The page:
All Philosophy of Freedom Groups should start with a close reading of the Preface to the 1918 Revised Edition and The Second Appendix to the Philosophy of Freedom. These "prefaces" present how the book is to be read. They are unfortunately widely misread because they are not taken at face. There are few texts where Steiner is referencing his new thinking system, and they are not decipherable without a pre-knowledge of what organic thinking is.
In the Preface 1918, Steiner says the Philosophy
of Freedom is based on his view of the human being ( which we know can be 9-fold, 7-fold etc.). In fact, his first paragraph in the Preface 1918 has 9 sentences which
correspond to the members of the nine-fold human being as presented in his book Theosophy. Sounds amazing? Read it carefully and you shall
see for yourself!
In the first paragraph to the Second Appendix Steiner writes that he included the Appendix NOT because it added content, but because of its "thought-atmosphere" or better translated as a "way of thinking", or "thinking-vibe" in modern jargon. ("Gedanken-Stimmung" is atmosphere, mood, tuning, vibe, state of mind). Thus its 'content' is juxtaposed to a 'way of thinking', and to translate Stimmung into "mood" would make no sense philosophically as it sounds like he was sitting in a salon smoking and contemplating his book.
In essence, Steiner is saying that the Second Appendix should be read for its new way of thinking, for its thought-vibration, not simply for its contents. In the 8th paragraph of the Second Appendix Steiner says that the book's ideas have "contours" and "etheric" forms which the reader must meditate on in sense-free-thinking. Does this sound like a normal philosophy book?
In the fourth paragraph of the Preface 1918, Steiner writes that the reader can enter into spiritual experience "if one can enter into the style of the writing." When Steiner talks about the Philosophy of Freedom as the foundation for Anthroposophy, he is talking about the book's new thinking, not its new contents - since Steiner says clearly the book does not have any result of the sciences, nor results of spiritual science! Without results of sciences and of spiritual science, the book has therefore no results, and no content! Its true content is its living form.
In the 9th paragraph of the Second Appendix Steiner
writes "in the book the goal is a philosophical one: science shall itself become organic living." Where is there talk in the Philosophy of Freedom of making science organic-living?
There isn't!The book makes an organic science by training your mind to think in organic thought-forms.
Organic-living is how the book was written. The goal is to immerse yourself in the
structure of the book: both the human structure and goethean structure (rhythm, enhancement, polarity, and inversion) are identical in movement. To start your studies on the
Philosophy of Freedom, the best place is my booklet A Study Guide for Rudolf Steiner's Heart
Thinking where I cover the Preface 1918 and Second Appendix in detail, or my Youtube.com videos on heart thinking.
If you are interested
in covering all the chapters and forms of the Philosophy of Freedom go to my Udemy.com course: Rudolf Steiner's Philosophy of Freedom for beginners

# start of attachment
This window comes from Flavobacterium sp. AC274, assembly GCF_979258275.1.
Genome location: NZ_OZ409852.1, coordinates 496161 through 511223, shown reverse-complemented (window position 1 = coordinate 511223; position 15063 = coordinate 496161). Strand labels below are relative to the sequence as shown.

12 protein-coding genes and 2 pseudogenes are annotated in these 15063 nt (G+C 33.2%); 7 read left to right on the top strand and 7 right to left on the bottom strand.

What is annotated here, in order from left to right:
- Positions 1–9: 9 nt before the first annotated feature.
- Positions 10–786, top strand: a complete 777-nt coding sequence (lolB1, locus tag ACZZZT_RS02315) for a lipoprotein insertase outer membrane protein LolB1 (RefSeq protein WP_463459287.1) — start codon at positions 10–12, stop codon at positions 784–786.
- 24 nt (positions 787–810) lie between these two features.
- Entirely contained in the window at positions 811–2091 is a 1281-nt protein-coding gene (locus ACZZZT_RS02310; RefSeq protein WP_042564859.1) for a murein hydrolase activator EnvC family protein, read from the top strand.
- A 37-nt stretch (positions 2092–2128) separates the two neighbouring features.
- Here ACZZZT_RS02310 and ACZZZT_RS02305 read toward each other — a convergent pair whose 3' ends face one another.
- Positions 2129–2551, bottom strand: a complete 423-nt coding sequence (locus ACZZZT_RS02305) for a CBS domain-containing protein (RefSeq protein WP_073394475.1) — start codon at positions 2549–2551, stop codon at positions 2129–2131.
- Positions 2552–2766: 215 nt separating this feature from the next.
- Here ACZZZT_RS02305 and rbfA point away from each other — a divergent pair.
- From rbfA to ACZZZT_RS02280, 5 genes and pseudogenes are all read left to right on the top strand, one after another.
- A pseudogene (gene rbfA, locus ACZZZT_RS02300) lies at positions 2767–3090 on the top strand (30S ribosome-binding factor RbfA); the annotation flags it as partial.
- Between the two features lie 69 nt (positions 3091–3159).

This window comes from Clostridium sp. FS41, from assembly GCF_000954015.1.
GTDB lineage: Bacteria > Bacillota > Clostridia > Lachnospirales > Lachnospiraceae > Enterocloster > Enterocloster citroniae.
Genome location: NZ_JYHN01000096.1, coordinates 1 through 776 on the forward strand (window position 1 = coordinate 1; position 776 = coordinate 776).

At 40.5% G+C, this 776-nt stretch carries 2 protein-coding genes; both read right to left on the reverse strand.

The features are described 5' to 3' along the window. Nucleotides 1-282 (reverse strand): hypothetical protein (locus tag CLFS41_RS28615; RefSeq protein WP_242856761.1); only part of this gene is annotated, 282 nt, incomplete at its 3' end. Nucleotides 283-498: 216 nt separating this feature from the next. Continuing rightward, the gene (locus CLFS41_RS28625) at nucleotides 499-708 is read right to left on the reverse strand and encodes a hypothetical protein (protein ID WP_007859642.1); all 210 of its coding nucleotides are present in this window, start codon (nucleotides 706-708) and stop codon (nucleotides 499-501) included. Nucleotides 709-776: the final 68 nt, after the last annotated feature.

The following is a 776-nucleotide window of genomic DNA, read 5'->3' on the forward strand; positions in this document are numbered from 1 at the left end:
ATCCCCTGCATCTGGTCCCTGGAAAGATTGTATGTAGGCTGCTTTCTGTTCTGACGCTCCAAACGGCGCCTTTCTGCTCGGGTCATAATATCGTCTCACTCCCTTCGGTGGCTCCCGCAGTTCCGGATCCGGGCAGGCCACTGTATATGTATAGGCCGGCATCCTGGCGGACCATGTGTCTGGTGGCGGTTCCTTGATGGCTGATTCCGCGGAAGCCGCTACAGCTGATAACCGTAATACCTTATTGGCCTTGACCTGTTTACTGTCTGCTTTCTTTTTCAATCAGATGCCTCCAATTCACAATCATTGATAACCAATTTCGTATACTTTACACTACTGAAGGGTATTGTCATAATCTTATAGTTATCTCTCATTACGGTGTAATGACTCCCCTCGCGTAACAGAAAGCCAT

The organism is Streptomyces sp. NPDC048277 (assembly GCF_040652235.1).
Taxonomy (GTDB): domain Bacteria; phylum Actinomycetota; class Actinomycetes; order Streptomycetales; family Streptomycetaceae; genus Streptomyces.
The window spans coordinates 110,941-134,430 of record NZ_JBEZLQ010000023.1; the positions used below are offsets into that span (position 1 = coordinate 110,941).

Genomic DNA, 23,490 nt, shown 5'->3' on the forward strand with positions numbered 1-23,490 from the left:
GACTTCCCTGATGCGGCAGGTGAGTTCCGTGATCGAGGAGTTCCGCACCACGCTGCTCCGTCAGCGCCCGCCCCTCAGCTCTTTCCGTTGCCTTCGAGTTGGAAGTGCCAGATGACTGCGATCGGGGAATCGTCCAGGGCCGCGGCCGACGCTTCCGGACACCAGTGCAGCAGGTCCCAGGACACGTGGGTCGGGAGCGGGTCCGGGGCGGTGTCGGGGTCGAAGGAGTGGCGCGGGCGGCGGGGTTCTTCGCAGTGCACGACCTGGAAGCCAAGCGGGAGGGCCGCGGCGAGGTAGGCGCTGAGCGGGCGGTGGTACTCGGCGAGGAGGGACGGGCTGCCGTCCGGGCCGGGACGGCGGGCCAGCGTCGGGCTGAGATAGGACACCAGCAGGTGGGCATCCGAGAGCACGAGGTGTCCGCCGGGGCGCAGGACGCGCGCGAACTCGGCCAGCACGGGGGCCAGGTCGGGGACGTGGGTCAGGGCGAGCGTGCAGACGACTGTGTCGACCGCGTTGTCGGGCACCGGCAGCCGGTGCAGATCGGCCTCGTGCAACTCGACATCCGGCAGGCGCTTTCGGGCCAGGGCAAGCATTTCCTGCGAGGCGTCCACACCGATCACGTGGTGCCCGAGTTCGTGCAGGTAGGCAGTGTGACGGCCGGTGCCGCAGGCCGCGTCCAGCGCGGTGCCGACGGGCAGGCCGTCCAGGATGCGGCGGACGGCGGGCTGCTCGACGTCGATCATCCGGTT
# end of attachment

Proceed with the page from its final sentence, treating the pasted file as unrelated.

Rudolf Steiner's thought-form for the first four chapters are fun and relatively easy to master. Chapter One, Conscious Human Action, is fairly easy to condense and to find its parts. Below are my synopses/condensments. Click here for the text of chapter one which numbered according to the German original.
Chapter I, Conscious Human Action
1/14 What? Freedom question: Is the man free? Supports and detractors: D. Strauss freedom of choice is empty; Steiner there is a reason why one chooses an action.
2/10 How? Freedom opponents: Against freedom of choice: Spencer freedom of choice is negated; Spinoza: necessity of our nature and God’s nature is free necessity.
3/5 Why? Created beings determined: Spinoza: the stone is determined to roll by external cause.
4/6 Who? Spinoza’s definition of freedom: Human know he is striving and therefore thinks he is free: conscious of his desires but not causes: child and milk, knows the better and does the worst.
5/16 Why? Spinoza’s Error: Spinoza has a lack of power of discernment: motive of actions which I understand are not equal to organic process of desiring milk.
6/6 How? Hartmann’s character-disposition: will is determined by circumstances: or mental picture is made into motive based on character disposition. Spinoza’s error.
7/3 What? Additional questions: freedom of the will one-sided? Connected to other questions?
8/3 How? Question of conscious action: The question of the difference between a conscious and unconscious motive will be next.
9/3 Why? Knowledge of the reasons?: man divided into two parts the doer and the knower, but never the one acting out of knowledge.
10/2 Who? Kant’s definition of freedom: freedom is the dominion of reason, or life according to goals and decisions.
11/3 Why? Kant’s error: is reason determining too? Then freedom is an illusion!
12/2 How? Hamerling’s motive determines volition: man can do what he wills, but he cannot want what he wills, because his volition is determined by motives.
13/6 What? Are motives only compelling? Hamerling does not differentiate between conscious and unconscious motives. No freedom!
14/1 How? How decisions are made: not whether I can carry them out.